Currency pairs correlation is usually the thing that everybody has heard about before but nobody really knows how to use it properly.
We’re going to tell you about a simple and sound strategy of practical application of the correlation that does work. First, let’s deal with terminology.
Understanding Currency Pairs Correlation
We’re not going to go into the details of correlation calculation theory – you can find the information online if you're interested.
Simply put, correlation in the Forex market is the measure of how synchronously currency pairs move. Meaning, the higher the value of correlation, the longer the pairs move together in unison.
There is an inverse correlation, where pairs move in unison, but in the opposite directions, for example, EUR/USD and USD/CHF.
Forex correlation occurs due to a small number of currencies that can make up a currency pair. Taking EUR/JPY and AUD/JPY as an example, we can see that the Japanese yen is included in both pairs and is the source of correlation. Therefore, if yen begins to strengthen, these two pairs will move in the same direction.
However, US dollar itself is even a greater source of correlation. Almost all pairs are dependent on it; if it starts to strengthen, other pairs (even those not including USD) will be directly or inversely correlated to it.
Currency pairs are correlated with:
- Each other due to a common currency that makes them up.
- Correlation of currencies and indexes, for example, the Dollar Index or the S&P 500 Index.
- Commodity assets. Correlation of the Canadian dollar with oil and the Australian dollar with gold is widely known.
Putting forward a logical argument, this correlation does nothing but interferes with trades and their activity, since it severely limits the number of financial instruments used for trading.
For example, you wouldn’t sell EUR/USD and buy GBP/USD at the same time.
Currency Pairs Forex Correlation Strategy
The strategy is easy to understand but not everyone can apply it in practice since it requires strong discipline and assiduity.
What do we need? Almost nothing except for realising that there is a correlation between currency pairs. We’re also not going to use correlation tables because it is obvious that AUD/USD, EUR/USD and GBP/USD correlate with each other.
The key to the Forex correlation trading strategy is: we must use currency pairs’ correlation as a source of cross currency signals. For example, if you've got a signal for EUR/USD, you should make a further analysis of GBP/USD (and other pairs) to check for any confirmation signals. If GBP/USD signals in the same direction, you can buy EUR/USD with greater confidence.
This strategy works even better as a signals filter: for example, you shouldn’t buy euro, no matter how strong signal you’ve got, if the pound has broken a major level, and it can now move only downwards.
Example 1. Level
Analysing the pair that you typically trade, you’ll not always be able to determine a certain level, but you might find something interesting after analysing other correlation instruments.
Let’s examine this situation in more detail. The Dollar Index (DXY) has broken a major level and then pulled back to a level that is commonly known as a «retest». It’s a usual case in technical analysis and, as we know it, it signals a buying opportunity. Since the Dollar Index is inversely correlated with the pound, it’s a signal for us to sell the pound. As we can see, the pound responded accordingly.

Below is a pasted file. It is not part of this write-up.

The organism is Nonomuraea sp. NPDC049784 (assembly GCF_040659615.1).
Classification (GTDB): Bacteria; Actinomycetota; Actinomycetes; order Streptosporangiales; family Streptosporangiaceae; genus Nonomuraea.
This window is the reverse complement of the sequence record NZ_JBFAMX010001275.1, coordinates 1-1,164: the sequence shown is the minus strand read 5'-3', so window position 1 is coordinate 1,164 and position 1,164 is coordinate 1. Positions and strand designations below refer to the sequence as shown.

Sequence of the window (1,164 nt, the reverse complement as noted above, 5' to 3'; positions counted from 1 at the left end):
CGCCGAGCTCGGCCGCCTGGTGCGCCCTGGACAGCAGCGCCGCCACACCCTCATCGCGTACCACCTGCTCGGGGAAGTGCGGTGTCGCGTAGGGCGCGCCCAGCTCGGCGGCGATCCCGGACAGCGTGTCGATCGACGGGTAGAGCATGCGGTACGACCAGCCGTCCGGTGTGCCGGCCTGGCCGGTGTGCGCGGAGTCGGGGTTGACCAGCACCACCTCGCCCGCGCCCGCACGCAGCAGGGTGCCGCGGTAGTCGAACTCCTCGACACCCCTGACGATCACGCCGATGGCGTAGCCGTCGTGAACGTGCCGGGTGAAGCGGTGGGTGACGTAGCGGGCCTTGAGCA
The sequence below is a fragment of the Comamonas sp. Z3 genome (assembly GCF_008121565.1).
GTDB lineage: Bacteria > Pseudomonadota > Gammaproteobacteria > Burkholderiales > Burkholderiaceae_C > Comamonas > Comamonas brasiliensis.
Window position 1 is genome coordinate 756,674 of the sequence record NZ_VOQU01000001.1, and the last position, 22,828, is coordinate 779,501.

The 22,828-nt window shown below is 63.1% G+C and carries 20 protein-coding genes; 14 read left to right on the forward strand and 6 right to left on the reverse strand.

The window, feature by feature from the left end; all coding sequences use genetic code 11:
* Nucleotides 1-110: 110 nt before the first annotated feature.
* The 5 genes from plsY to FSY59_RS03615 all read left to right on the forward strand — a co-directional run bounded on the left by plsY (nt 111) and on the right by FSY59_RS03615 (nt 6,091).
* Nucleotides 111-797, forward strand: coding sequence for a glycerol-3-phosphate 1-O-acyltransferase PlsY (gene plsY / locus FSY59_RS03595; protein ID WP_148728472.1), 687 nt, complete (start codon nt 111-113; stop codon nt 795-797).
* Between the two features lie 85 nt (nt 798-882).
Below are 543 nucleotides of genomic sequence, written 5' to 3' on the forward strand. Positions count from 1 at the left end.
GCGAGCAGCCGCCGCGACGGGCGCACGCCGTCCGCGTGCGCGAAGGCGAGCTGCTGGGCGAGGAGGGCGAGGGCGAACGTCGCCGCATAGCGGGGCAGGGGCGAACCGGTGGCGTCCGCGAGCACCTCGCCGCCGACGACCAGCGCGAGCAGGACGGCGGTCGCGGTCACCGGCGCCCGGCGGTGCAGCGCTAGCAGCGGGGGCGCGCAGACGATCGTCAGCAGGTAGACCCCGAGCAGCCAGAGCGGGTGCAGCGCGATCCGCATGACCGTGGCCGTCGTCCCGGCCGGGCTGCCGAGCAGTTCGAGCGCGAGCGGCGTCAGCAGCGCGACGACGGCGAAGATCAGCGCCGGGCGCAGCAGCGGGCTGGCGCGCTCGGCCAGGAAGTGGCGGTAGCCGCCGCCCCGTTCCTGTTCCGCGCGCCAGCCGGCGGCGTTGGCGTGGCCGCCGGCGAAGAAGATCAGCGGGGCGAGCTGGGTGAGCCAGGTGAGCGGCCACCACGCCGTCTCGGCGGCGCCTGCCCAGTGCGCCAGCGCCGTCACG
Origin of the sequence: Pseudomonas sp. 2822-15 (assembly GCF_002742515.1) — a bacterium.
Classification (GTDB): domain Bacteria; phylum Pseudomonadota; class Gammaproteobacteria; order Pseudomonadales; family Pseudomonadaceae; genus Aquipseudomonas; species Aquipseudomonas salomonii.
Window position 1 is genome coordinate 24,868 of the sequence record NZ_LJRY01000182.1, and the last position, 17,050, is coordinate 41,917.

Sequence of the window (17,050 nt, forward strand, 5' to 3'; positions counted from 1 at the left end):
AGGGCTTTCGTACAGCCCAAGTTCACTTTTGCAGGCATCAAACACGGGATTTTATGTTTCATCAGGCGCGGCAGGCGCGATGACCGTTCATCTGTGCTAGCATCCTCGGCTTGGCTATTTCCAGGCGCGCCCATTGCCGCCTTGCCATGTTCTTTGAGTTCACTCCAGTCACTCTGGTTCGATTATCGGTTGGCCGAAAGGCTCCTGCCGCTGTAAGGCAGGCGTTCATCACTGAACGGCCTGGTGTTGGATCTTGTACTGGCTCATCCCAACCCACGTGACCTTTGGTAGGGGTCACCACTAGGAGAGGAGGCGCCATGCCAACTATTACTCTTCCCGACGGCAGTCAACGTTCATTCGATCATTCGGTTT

Example 2. Other
You can look for signals based on the currency pairs correlation strategy not only in the chart, but also in other sources.
This could be literally any signal for the financial instrument correlating with your pair. For example, while trading the euro, you should be careful during news releases for the pound since the volatility of GBP/USD directly affects EUR/USD.
You shouldn’t also sell the pound when 58% of traders are willing to sell the euro.
Let’s take a look at this example. Let's assume we trade GBP/USD and we've got a Buy signal. When analysing the ratio of traders’ positions, we can see some «uncertainty» about the pound. If we look at correlating pairs, the situation changes dramatically. All the correlating pairs signal buying, so the signal to buy the pound is confirmed.
Example 3. Pattern
In this case, any market pattern serves as a source of signal.
This is a very good example. Have you ever seen a pattern of questionable quality? So, checking other pairs is a great way to confirm the quality of the pattern you’ve identified; if the pattern is not reliable on all currency charts, it’s best not to trade it.
Let’s sum it up
This strategy provides an excellent opportunity to look at the market situation from different angles. For example, if something is not visible on EUR/USD, it can be clearly seen on the pound or the dollar index.
We recommend you an article on a similar topic: the domino effect in Forex.
Reading this article, you might have had the following question: why not to trade the instrument that generates a clearer signal?
- First of all, not all brokers enable trading indexes, oil, etc.
- Secondly, traders usually have their favorite financial instrument they got used to and feel uncomfortable trading other instruments.
- Finally, the signal might be generated by several correlating pairs. If this is the case, then which pair to choose?
This is why it’s best to trade the pair that you're most comfortable with and there's no need to switch between financial instruments; and as for correlation, it should be used as a signal confirmation.